Brand impersonation attacks: TTPs, countermeasures and what the security industry gets wrong.

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Summary

Brand impersonation remains a persistent existential threat to the financial and reputational livelihood of businesses across the globe, regardless of size, revenue or sector.

Whilst threat actors are more likely to impersonate brands that command a high degree of trust among consumers and businesses – especially those within the financial and cloud services sector – no organisation is truly safe.

Threat actors view impersonation as a means to exploit the good name and commercial standing of well-established companies, gaining the trust of users who are less vigilant than they usually would be, given the brand names involved.

Inadequate solutions

Cloud-based security platforms are available that target individual elements of an impersonation campaign – DNS records, website content, and security architecture (certificates) – but the industry has thus far failed to offer a unified, end-to-end solution that encompasses all the constituent parts of a firm’s ability to defend itself against online impersonation.

Let’s take a look at the individual TTPs threat actors use to impersonate brands, what questions you should be asking your current security provider, and how Silent Push can help through our centralized Brand Impersonation Protection service.

Domain name impersonation

The most common scenario covered by most anti-impersonation solutions is domain name impersonation – a tactic that involves threat actors registering a domain name that is alphanumerically similar to your own domain.

Typosquatting and regex searches

Standalone typosquatting services monitor new domains for registrations that meet certain criteria, usually with a similar string of numbers and characters to the legitimate domain, e.g. examp1e[.]com being used to impersonate example[.]com.

If your domain is 4 characters or less, generally speaking, results will not be fit for purpose unless you’re also able to conduct a regex search that offers granular analysis of potential threats – a form of advanced searching that looks for specific naming patterns, instead of using whole domain or nameserver names.

Example regex pattern: ^g[^\.o]ogle[a-z]{1,}\.[a-z]{1,}$

The above query returns results for google, followed by any characters (before the top-level domain), and also any single characters that replace the first o.

The returned data is highly specific to the target domain, with zero erroneous or irrelevant returns.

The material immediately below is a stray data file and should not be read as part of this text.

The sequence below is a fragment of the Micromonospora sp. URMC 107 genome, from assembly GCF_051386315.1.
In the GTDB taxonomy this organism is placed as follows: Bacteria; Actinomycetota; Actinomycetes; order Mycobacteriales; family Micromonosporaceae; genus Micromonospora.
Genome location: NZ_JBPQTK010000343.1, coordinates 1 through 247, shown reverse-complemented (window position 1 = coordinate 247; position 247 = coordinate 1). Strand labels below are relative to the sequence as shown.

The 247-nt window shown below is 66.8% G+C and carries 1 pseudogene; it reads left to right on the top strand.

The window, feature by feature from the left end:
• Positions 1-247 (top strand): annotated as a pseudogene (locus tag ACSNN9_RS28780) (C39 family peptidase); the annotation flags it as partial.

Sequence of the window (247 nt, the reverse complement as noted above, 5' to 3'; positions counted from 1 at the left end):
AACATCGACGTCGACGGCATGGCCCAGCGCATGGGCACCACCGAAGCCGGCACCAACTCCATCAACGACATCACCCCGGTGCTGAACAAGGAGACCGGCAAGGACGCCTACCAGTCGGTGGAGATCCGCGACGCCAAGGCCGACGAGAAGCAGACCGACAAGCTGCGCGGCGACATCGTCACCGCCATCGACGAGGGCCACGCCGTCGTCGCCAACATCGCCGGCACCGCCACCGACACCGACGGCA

Subdomain enumeration

Any digital threat management platform worth its salt needs to include a function that monitors subdomains, as well as root domains and TLDs.

Let’s take a look at the anatomy of https://www.silentpush.com

  • https:// – Protocol
  • www. – Subdomain
  • silentpush.com – Root domain

Your security provider needs to be checking for impersonation campaigns that target not only your root domain but also typosquats on your subdomain too. Cybercriminals view subdomains as low-hanging fruit, due in part to the inattention they receive from most digital threat monitoring platforms.

Email Impersonation

MX (Mail Exchange) records

Threat actors impersonate email domains using MX records in a technique called ‘spoofing’. Spoofing involves forging email headers so that communication appears to come from a trusted sender.

MX records are DNS records that specify which mail server is responsible for handling emails for a particular domain. By spoofing the MX record, the attacker can make it appear as though the email is coming from a legitimate sender’s mail server, even if it is not.

Here’s a common attack vector:

  1. The attacker sets up a fake email server and creates an email address that appears to be from a legitimate sender, such as helpdesk@randombank[.]com.
  2. The attacker spoofs the MX record for randombank[.]com so that it points to their own fake email server, rather than the actual mail server for randombank[.]com.
  3. When a recipient receives an email from helpdesk@randombank[.]com, their email client checks the MX record for randombank[.]com to determine which mail server to use. Since the attacker has spoofed the MX record, the email client sends the email to the attacker’s fake email server instead of the legitimate mail server for randombank[.]com.
  4. The attacker’s email server receives the email and is free to exploit the data in numerous ways – they may forward it on to a legitimate mail server to avoid suspicion, or modify the contents of the email to include malicious links or attachments.

TXT records

MX record exploits are commonly used to propagate business email compromise or supply chain fraud and are often used in combination with TXT spoofing.

Threat actors engage in TXT (Text) spoofing to add an additional layer of legitimacy to the fake email.

Here’s an example of how hackers can use email domain spoofing with TXT records to impersonate email domains, using the above domain as an example:

  1. The attacker creates a new TXT record for randombank[.]com that includes a special string of text, known as a DKIM (DomainKeys Identified Mail) signature. This signature is designed to prove that the email is legitimate and has not been tampered with.
  2. The attacker sends an email from [email protected] that includes the DKIM signature in the email header. The recipient’s email client checks the TXT record for randombank[.]com to confirm that the email is legitimate.